United States C. P. E Bach, Juilliard Baroque: Sandra Miller (flute), Cynthia Roberts (violin), Robert Mealy (violin and viola), Phoebe Carrai (cello), Peter Sykes (clavichord and harpsichord), Paul Hall, Juilliard School, New York, 12.9.2015 (SSM)
Trio Sonata for flute, violin, and basso continuo in A Major, Wq. 146
Rondo for clavichord in A Minor, Wq. 56/5
Trio Sonata for two violins and basso continuo in C Minor, Sanguineus und Melancholicus, Wq. 161/1 Fantasia for violin and clavichord in F-sharp Minor, Wq. 80
Sonata for flute and basso continuo in G Major, Wq. 133, (“Hamburger Sonata”)
Quartet for flute, viola, and obbligato keyboard in D Major, Wq. 94
A pleasant corollary for me to a new musical season is the opening performance by the faculty members of the Historical Performance Program at the Juilliard school. This will be the school’s seventh year, and with each year its professional reputation and recognition have grown, resulting in invitations from as close as Boston and as far away as England and Japan.
The first event of the Fall 2015 season was a performance by Juilliard Baroque devoted to the music of C. P. E. Bach. The concert came too late to mark CPE’s 2014 tercentennial year which generated much interest in Europe, but little in the States. The anniversary did give some of the record companies an opportunity to dig down into their libraries and reissue multi-volume sets of his music at a discounted price. There were also several major projects that aimed at completion by 2014. The most important was the publication by the Packard Humanities Institute of Bach’s entire opus. To make his works more readily available, the volumes have been reasonably priced; they’ve also been digitized and are available for free downloading.
Another important project comes from keyboardist Miklos Spanyi. Spanyi aimed at, but has not yet completed, the recording of all the keyboard sonatas. There are 30 volumes so far, mostly played on the clavichord, but there are at least 10 more albums to go. His 26-volume piano concerto cycle, which he started in 1998, was completed this year. Ana-Marija Markovina has done the nearly impossible job of completing 27 volumes of keyboard music in roughly a year and a half.
The inevitable question that arises ̶ or should arise ̶ whenever a clavichord appears on a stage is, “Am I close enough to hear it?” Tonight was no different from other clavichord recitals that I’ve attended. How much you hear depends upon how close you are to the stage, how good (or bad) the acoustics are, and how good your hearing is. I’ve had similar experiences with clavichord recitals, and have several times been frustrated with the lack of audibility. The Rondo for clavichord in A Minor is rife with dynamic markings that suddenly go from loud to soft. I’m sure the composer himself might have appreciated a modern day piano with its ability to articulate and to be fully responsive to the player’s touch.
Peter Sykes’ clavichord was not as soft sounding as others I’ve heard, and the acoustics of the theater are pretty good, so the fortes were audible, but when the pianissimos came the effect was lost. I was a few rows in from the stage, but I imagine no one in the back of the auditorium heard much of anything. For CPE the clavichord was an instrument on which to accomplish two things: mundanely, to write music for sale for an instrument that was readily available; and spiritually, to write music for personal use or for an intimate group of friends and family. Sykes performed the Rondo in A minor with appropriate Emfingdunen, a word that has come to be associated not simply with emotions but also a stronger, passionate state, referred to later as Innigskeit or the “inner world.”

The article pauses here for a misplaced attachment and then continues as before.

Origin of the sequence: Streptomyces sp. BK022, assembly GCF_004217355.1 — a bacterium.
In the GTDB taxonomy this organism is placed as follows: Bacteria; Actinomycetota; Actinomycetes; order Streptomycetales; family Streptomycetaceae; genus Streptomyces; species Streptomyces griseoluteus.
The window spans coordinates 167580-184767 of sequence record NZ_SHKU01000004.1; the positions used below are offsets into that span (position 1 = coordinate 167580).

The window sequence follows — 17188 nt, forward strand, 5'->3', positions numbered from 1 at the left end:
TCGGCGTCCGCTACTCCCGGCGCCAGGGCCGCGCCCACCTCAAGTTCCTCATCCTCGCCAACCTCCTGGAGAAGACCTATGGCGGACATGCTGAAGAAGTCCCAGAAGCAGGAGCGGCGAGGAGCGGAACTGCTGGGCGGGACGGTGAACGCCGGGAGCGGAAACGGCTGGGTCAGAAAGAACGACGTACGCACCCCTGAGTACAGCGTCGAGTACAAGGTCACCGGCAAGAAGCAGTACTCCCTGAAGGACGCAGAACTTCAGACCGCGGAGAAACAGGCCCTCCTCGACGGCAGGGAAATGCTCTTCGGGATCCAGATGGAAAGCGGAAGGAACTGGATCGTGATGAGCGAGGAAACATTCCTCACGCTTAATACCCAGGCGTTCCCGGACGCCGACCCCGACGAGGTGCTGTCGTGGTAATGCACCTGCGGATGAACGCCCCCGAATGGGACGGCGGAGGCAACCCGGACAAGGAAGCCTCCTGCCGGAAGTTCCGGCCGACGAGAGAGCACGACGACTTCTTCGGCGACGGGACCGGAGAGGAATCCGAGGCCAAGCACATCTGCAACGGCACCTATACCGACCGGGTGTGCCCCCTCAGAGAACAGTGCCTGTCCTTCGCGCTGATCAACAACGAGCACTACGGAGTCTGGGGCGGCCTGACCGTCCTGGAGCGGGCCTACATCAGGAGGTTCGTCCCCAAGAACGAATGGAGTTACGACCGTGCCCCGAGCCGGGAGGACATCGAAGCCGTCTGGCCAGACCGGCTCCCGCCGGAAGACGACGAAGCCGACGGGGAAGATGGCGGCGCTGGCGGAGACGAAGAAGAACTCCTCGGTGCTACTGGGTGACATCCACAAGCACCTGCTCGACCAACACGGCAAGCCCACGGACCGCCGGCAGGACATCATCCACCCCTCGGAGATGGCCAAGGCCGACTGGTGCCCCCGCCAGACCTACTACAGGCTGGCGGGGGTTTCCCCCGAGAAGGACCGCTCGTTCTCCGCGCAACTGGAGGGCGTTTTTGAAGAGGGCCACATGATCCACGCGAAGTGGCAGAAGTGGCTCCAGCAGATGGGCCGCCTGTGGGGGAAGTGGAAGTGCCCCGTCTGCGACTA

The unusual Fantasia Wq. 80 is better known in its original form without the violin obligatto. Why CPE added the violin is beyond me; the keyboard part certainly stands well enough alone as one of CPE’s many improvisatory pieces. Robert Mealy wisely took a cautious approach, seeming hesitant about sounding any louder for fear of drowning out the substantive keyboard part.
Not all of CPE’s instrumental pieces are melancholic. The Trio for flute, violin and bc was given a perfect reading. Sandra Miller was impeccable on Baroque flute and Cynthia Roberts responded to the flute’s conversation with stylish ease. CPE had a humorous side too: he never completes the cadence at the end of the first movement, leaving the players and listeners up in the air.
The trio for two violins and bc, subtitled Sanguineus und Melancholicus, is a most unusual composition, a shortened version of the struggle between two opposite humors. (Would Bach have known Handel’s L’Allegro, il Penseroso ed il Moderato, a pastoral oratorio presented similarly as a conversation between sanguine and melancholic characters?) Like his father, CPE was not a man of the theater and had no interest in opera; this was about the only form of music that he did not conquer. Songs and choral works came naturally to him, but unlike Telemann, his godfather, he never ventured into the burgeoning musical world of opera. This piece of program music was his attempt to prove that one can express ideas through the abstract without visual cues. (It’s not a very convincing argument given the amount of textual detail he felt was needed to explain the emotions each violinist was expressing.)
The instrumentalists gave a convincing argument that CPE’s music, like his father’s, was mainly serious and deeply felt but with moments of delightful abandon. His heart, though, was in the keyboard, and in his solo pieces and concerti we find this composer’s unjustly neglected accomplishments which are slowly being reevaluated.